Our View: Time to end the federal shutdown and get back to work | VailDaily.com

Our View: Time to end the federal shutdown and get back to work

The “partial federal shutdown” is now in its fifth week with no end in sight. It’s time to end it.

As you’ve probably seen, heard and read, the shutdown — which affects about a quarter of the federal government — is all about politics.

Most simply, President Donald Trump, a Republican, wants $5.7 billion for some kind of border barrier — a “wall,” as he calls it. Congressional Democrats don’t want to give it to him. Rarely mentioned is the fact that Trump had Republican majorities in both the Senate and House of Representatives. Why didn’t this get done during Trump’s first two years in office?

As is the case with far too many things in Washington D.C., much of the debate is little more than preening for TV cameras and appeals to core voters.


In overall numbers, there aren’t many federal employees in the Vail Valley and other mountain resort areas. But Colorado’s mountain resort economy requires private companies to work hand-in-glove with federal agencies, particularly the U.S. Forest Service and Bureau of Land Management. Virtually all operations have stopped in those two agencies.

That means plans have stalled for projects on federal land where resorts operate.

That means Vail Resorts’ plans have stalled for expanding McCoy Park at Beaver Creek and snowmaking at Vail. Those are needed projects, and they’re now delayed for some indeterminate length of time.

The shutdown also means we need to wait for a decision on whether or not to allow the developers of Berlaimont Estates in Edwards to build a paved road into that property.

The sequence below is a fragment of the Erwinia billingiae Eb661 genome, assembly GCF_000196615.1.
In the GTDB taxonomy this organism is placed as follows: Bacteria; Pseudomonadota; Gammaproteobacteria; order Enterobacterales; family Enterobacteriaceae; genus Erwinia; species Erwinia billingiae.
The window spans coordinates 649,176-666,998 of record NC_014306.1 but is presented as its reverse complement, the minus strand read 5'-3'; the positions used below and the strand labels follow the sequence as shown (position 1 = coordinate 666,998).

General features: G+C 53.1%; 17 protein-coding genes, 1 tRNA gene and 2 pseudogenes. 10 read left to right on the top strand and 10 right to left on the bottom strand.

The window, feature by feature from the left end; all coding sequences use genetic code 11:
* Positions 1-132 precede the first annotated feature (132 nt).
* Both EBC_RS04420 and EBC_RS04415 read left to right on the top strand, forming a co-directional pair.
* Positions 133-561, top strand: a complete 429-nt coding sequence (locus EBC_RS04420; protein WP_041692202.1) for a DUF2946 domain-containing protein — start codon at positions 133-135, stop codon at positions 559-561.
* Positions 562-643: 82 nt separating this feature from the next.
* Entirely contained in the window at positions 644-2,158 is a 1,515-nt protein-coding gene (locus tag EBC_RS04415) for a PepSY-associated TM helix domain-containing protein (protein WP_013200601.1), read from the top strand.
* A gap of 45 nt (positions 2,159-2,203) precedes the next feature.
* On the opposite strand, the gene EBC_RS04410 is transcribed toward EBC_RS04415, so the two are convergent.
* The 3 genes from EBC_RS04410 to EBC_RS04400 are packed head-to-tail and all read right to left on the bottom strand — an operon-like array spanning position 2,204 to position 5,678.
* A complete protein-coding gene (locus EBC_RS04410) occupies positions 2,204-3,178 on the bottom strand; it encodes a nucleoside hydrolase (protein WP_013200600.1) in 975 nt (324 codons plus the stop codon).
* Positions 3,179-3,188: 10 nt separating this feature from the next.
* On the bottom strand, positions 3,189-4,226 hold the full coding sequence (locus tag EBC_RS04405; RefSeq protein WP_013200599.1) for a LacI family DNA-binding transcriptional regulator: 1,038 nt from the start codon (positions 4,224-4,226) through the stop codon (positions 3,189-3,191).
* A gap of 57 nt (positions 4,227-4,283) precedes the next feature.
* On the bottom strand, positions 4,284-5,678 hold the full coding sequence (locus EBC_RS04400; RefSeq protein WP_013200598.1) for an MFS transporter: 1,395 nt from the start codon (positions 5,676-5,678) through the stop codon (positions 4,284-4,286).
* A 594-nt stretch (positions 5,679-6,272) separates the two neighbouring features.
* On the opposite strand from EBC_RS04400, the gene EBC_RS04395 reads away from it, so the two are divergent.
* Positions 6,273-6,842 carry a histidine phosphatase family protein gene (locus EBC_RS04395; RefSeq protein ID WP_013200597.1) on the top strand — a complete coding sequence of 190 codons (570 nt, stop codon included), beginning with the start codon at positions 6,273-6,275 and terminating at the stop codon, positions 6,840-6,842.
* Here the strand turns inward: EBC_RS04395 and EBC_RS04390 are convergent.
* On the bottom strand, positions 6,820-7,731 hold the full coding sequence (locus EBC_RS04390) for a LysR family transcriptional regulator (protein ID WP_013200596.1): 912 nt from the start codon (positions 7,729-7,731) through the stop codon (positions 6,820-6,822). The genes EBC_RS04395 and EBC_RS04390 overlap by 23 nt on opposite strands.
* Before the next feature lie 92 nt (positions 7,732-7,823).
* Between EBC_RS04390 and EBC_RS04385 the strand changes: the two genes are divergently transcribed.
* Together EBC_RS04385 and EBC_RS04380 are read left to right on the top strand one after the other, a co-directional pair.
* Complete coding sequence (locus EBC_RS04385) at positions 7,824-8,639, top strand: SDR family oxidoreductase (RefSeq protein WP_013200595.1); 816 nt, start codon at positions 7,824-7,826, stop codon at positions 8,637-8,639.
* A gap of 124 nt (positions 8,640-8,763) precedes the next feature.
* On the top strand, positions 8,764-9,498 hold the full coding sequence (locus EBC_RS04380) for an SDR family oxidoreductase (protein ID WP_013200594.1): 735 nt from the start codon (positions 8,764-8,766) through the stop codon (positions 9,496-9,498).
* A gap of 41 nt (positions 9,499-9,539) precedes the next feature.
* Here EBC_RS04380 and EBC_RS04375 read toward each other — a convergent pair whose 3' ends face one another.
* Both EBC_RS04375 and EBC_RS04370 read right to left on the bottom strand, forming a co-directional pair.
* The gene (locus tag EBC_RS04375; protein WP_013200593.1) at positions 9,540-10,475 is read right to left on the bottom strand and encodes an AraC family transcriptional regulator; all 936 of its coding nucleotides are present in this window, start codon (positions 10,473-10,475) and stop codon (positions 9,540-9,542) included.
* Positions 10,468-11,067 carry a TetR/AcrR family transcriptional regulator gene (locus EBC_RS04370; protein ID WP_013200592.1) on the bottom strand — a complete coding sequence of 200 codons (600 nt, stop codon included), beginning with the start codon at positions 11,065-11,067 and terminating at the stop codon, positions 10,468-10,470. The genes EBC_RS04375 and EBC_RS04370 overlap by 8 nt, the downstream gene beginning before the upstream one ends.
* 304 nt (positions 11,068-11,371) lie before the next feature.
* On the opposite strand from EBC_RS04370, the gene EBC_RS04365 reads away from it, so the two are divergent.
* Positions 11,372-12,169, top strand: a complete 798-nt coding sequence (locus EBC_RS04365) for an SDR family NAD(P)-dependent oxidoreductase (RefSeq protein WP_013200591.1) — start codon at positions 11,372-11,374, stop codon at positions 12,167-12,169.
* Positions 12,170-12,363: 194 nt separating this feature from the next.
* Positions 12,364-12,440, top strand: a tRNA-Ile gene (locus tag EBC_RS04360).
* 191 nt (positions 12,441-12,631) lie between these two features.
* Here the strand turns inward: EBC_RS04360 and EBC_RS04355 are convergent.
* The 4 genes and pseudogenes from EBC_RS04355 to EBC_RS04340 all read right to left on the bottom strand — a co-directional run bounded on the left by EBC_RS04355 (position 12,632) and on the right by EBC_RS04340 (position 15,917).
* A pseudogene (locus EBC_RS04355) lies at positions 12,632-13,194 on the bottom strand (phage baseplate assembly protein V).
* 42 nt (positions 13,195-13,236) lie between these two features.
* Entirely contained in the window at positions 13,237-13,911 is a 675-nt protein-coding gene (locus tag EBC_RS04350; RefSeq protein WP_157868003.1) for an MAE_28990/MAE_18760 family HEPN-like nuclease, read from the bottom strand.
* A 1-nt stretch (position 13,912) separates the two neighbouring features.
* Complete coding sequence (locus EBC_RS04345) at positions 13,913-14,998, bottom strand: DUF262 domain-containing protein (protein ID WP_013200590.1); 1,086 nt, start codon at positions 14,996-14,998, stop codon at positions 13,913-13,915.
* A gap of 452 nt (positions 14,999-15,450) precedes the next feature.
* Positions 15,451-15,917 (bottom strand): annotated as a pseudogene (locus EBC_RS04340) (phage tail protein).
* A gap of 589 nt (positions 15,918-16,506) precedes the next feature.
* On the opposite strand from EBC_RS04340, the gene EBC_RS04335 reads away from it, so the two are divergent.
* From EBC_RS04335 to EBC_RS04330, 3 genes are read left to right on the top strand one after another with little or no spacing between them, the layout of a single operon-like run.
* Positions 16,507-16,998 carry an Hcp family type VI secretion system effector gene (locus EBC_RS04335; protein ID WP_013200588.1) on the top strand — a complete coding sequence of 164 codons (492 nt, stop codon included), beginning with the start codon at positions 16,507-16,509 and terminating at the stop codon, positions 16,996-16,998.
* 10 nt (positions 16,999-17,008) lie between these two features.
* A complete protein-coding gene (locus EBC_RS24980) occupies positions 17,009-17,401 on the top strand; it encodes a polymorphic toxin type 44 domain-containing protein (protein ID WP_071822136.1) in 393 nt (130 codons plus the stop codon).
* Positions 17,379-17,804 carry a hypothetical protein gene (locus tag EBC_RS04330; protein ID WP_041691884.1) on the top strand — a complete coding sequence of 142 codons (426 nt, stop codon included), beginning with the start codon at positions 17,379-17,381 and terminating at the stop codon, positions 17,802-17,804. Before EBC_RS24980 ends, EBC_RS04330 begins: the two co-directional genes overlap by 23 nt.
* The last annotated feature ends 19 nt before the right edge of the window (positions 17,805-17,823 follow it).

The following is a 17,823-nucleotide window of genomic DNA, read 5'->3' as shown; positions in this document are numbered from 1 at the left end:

Our local economy depends on working effectively with federal agencies. It’s also clear that our service-driven resort infrastructure is propped up the “quiet force” of immigrant workers. Beyond that, the locals who work for federal agencies are our friends and neighbors, and we worry about them. It’s frankly ridiculous that our district ranger — who has on-the-ground responsibility for about 700,000 acres of our land — is picking up part-time work as a waiter to make ends meet.

Alpine Bank has revived its praiseworthy interest-free loan program, and Gypsum Animal Hospital Tuesday announced it would provide free pet food to federal employees.

Those are the sorts of things that make living here such a joy.

But the bigwigs in D.C. don’t seem to think about friends and neighbors, only the next power play in their never-ending chess match (although this may be more on the level of checkers).

It’s time for everyone to grow up and let people get back to some pretty essential work.

The Vail Daily Editorial Board is Publisher Mark Wurzer, Editor Nate Peterson, Assistant Editor Ross Leonhart and Business Editor Scott Miller.

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